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Lockout help on a GT Avalanche 1.0 Disc

rogcovrogcov Posts: 46
edited August 2007 in MTB beginners
Hi all .

Have just bought a GT Avalanche 1.0 Disc 2007 model to replace my old bike and have just started to enjoy the great off road riding . Could some one tell me what the lockout lever is used for on the forks is it just for riding on the flat or does it have other uses as i see it seems to vary the lock out depending on how far you turn the lever? and have i picked a reasonable bike ? paid £450 for it , and if i was going to upgrade any items on it in the future what you all think should be first.

Sorry it these seem silly questions but am new to all this

Many thanks



  • Big n DaftBig n Daft Posts: 418

    Locks the forks in a fully extended position, making in effect a rigid fork.

    Ideal for climbing hills on trails or road riding, ensures that all of the energy you are putting in goes through the drivetrain rather than into compressing the forks, the same can be found on most rear shocks, again this is to stop energy diversion due to pedal bob.

    Most lockout systems have a fail safe device which ensures if you hit an obstacle with enough force the forks will compress even though locked out, therefore saving them and you from damage, this varies in operation from fork to fork but will exist on all but the worst.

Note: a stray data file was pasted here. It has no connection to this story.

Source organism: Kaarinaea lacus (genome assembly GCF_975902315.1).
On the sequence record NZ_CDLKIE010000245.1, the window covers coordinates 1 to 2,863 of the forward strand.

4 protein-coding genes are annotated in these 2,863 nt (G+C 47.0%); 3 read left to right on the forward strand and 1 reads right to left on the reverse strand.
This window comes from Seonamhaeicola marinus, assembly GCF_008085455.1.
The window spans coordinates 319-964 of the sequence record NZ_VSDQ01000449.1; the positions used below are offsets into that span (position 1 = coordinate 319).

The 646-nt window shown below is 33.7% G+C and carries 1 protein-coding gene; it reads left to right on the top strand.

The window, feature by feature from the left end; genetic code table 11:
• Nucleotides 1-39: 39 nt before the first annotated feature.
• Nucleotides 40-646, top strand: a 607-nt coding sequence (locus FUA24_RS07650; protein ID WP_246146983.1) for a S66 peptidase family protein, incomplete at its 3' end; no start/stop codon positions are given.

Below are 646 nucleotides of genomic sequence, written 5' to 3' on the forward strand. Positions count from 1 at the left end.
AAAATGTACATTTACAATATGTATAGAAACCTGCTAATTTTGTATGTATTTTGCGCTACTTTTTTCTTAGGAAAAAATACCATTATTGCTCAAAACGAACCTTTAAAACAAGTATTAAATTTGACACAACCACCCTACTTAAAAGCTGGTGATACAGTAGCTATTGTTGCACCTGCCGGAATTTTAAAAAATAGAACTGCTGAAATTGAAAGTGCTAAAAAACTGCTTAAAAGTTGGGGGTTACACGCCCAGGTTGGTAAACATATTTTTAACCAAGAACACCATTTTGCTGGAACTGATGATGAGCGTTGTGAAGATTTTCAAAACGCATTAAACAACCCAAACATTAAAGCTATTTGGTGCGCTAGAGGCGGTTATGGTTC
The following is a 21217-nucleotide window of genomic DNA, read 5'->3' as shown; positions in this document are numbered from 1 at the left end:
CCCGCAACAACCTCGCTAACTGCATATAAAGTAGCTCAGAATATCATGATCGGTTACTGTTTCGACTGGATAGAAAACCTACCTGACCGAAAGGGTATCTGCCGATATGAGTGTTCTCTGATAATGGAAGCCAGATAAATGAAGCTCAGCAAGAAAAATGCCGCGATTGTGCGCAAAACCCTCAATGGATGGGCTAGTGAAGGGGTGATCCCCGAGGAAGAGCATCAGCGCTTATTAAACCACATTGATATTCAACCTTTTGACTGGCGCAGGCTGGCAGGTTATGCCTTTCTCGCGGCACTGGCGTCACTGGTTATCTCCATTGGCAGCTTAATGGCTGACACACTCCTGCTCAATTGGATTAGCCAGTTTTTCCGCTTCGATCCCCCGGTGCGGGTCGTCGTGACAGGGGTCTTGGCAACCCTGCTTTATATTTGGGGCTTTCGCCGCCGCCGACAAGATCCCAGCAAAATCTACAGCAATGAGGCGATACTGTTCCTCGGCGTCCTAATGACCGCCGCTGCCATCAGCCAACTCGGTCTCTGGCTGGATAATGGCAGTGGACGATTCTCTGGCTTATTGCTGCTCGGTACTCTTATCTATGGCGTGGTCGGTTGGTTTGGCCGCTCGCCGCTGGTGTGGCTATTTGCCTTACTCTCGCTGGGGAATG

Looking at the fork (presuming its the Suntour SR) i'd presume it works on a dual control system, as in the lockout lever also controls the amount of preload applied to the forks.

    Preload is how much the suspension will compress when the riders weight is applied, or 'Sag' this should be roughly set to 25% of the forks travel at standstill, so for 100mm of travel, ideally you'd expect 25mm of 'Sag' This can be tested using a cable tie around one of the fork stanchions (the thinner bit) apply a tie tightly around the bottom of the stanchion, sit on the bike with feet on the pedals (holding onto a wall or such, but make sure your whole weight is going through the bike) get off and see how much the fork has compressed, as the cable tie will stay at the point of compression.

    Then fiddle around with the preload until the fork compresses to roughly 25mm.

    The other one is rebound damping, this controls how fast the fork re-extends after taking a hit, too fast and it will feel like a pogo stick, to slow and repeated hits will cause the fork to bottom out (usually accompanied by a nice clunking noise) this again is dependent on what kind of terrain your riding, flat road, does'nt really matter, off road rough stuff, you want it set somewhere near halfway for a starting point and adjust until it feels right.

    I think i've got it right, but i'm sure if not others will point you in the right direction!
    Cycle tracks will abound in Utopia. ~H.G. Wells ... 3Small.jpg
  • dcp1975dcp1975 Posts: 739
    Decent set of Tyres first, then just upgrade as parts wear out.... :wink:
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